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Where Does Your State Rank on the Fertility-Friendly Spectrum?
As it turns out, the United States isn't necessarily the land of equal opportunity when it comes to fertility—but we're making strides to get there. For the third year in a row, RESOLVE released their annual "Fertility Scorecard" in partnership with EMD Serono, and the results may surprise you, depending on where you live.
States were evaluated based on four main factors: 1) the number of peer-led RESOLVE infertility support groups; 2) the number of fertility doctors at SART-accredited clinics; 3) the number of women in the state who experienced physical difficulty getting pregnant or carrying a pregnancy to term; and 4) state insurance mandates (or lack thereof).
Here's how the rankings break down—see where your state stands:
"A" Grades:Connecticut, Illinois, Maryland, Massachusetts, and New Jersey all came in at the top of the class. What set them apart? "These states all have a pretty decent IVF insurance mandate, so that made all the difference," says RESOLVE president and CEO Barb Collura.
"B" Grades:California, Colorado, Delaware, Hawaii, Minnesota, Montana, New Hampshire, New York, North Dakota, Pennsylvania, Rhode Island, South Dakota, Utah, and Virginia all ranked near the top as well.
"C" Grades: Arizona, Florida, Indiana, Iowa, Louisiana, Maine, Michigan, New Mexico, North Carolina, Ohio, Oregon, Texas, Vermont, and Wisconsin all managed to get passing grades.
"D" Grades:There's considerable room for improvement in Alabama, Arkansas, Georgia, Idaho, Kansas, Kentucky, Nebraska, Nevada, South Carolina, Tennessee, Washington, and West Virginia.
"F" Grades:Alaska, Missouri, Mississippi, Oklahoma, and Wyoming comprise the least fertility-friendly states in the nation, based on the four deciding factors.
Along with the report card-style rankings, RESOLVE also identified "blue-dot" states that are currently at a critical action point. "The blue dot signifies that your state may have legislation that we're concerned about, and we want you to get involved," says Collura.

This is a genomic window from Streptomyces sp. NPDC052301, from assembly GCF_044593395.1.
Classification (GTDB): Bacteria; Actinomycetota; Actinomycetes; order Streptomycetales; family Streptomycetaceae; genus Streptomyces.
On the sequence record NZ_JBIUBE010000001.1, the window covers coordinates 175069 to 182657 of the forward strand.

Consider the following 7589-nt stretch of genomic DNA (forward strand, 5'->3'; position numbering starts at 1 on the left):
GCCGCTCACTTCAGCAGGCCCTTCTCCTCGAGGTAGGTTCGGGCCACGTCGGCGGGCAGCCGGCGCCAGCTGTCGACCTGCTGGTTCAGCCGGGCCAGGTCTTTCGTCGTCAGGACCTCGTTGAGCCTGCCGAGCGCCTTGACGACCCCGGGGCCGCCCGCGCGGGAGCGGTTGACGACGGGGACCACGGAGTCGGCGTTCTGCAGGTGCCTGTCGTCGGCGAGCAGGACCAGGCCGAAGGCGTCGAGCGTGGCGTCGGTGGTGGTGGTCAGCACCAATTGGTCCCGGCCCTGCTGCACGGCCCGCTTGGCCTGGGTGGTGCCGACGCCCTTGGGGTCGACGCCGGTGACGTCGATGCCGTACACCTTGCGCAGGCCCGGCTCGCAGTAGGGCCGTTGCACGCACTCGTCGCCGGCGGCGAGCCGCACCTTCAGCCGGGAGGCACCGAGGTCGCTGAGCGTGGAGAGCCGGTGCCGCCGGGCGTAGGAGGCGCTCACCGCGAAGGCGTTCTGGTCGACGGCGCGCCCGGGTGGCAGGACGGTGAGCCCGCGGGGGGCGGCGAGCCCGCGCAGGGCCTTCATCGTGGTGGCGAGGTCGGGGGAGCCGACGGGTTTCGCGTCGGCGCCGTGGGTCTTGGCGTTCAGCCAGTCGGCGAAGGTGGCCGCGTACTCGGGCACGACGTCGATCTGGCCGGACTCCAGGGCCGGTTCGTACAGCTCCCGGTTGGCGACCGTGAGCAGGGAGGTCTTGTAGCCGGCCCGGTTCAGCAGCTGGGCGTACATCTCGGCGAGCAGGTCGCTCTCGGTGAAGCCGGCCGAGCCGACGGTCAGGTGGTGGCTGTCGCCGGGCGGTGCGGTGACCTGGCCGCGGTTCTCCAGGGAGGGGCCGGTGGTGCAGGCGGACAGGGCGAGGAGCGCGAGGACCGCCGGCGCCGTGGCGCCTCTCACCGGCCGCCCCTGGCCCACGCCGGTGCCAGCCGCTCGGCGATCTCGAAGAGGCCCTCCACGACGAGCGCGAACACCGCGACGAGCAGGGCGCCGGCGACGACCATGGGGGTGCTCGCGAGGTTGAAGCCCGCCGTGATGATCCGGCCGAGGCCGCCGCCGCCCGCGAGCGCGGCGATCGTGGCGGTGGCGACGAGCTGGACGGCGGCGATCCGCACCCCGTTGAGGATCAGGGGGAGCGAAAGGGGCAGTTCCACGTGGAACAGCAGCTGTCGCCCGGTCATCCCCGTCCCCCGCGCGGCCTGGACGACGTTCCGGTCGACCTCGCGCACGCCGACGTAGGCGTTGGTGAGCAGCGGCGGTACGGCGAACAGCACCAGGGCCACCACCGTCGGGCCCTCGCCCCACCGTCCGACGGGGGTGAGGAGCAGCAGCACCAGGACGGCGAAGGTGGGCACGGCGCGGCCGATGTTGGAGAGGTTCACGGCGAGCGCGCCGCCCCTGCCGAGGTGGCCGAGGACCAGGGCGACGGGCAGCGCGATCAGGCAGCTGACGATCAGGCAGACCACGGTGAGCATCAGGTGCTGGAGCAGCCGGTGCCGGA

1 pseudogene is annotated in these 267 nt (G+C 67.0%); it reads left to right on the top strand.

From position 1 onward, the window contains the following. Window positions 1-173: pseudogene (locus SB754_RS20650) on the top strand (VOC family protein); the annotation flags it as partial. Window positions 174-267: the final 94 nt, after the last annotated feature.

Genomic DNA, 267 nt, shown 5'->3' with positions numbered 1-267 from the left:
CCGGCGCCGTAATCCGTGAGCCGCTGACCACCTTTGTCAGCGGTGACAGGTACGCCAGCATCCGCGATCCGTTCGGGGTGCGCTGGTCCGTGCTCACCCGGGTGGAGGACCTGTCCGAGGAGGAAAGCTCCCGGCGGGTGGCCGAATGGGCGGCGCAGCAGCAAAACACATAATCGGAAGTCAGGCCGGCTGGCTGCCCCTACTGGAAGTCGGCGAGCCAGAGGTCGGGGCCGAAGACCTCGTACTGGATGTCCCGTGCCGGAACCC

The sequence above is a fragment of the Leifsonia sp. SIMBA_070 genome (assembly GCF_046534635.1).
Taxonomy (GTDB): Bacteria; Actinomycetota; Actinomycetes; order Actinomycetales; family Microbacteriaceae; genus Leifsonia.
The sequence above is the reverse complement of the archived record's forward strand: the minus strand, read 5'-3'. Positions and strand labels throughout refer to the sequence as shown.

Wondering how to get involved and improve conditions in your state? Collura's got a few ideas:
1. Start a peer-led support group in your area.
No existing infertility support groups near you? RESOLVE makes it easy to spearhead a new one—and help provide community and catharsis for women in need.
2. Lobby for change.
"Share your story with state legislators," urges Collura. "If you haven't had insurance coverage, let them know what that has meant for your family-building journey—maybe you've gone into debt or had to put it on hold." You can also volunteer for RESOLVE's Project PROTECT, which helps give voice to people struggling with infertility through letter-writing and call campaigns.
The possibilities don't stop at the government level. Collura also urges people to speak with their employers to urge them to add infertility and IVF coverage to private group plans. "People are finding a more receptive audience [with their employers], and in some cases, succeeding in getting coverage," says Collura. "In states that don't have insurance mandates, we're hearing from people that companies are increasingly interested in voluntarily adding infertility benefits."
3. Spread the word.
Speaking openly about struggles with infertility isn't always the easiest thing to do, but if you're willing to put your story out there, it can make a big difference. "Even if the legislative route frustrates you, there are other ways you can make a difference," says Collura.
Video: What Every US State Is Best and Worst At
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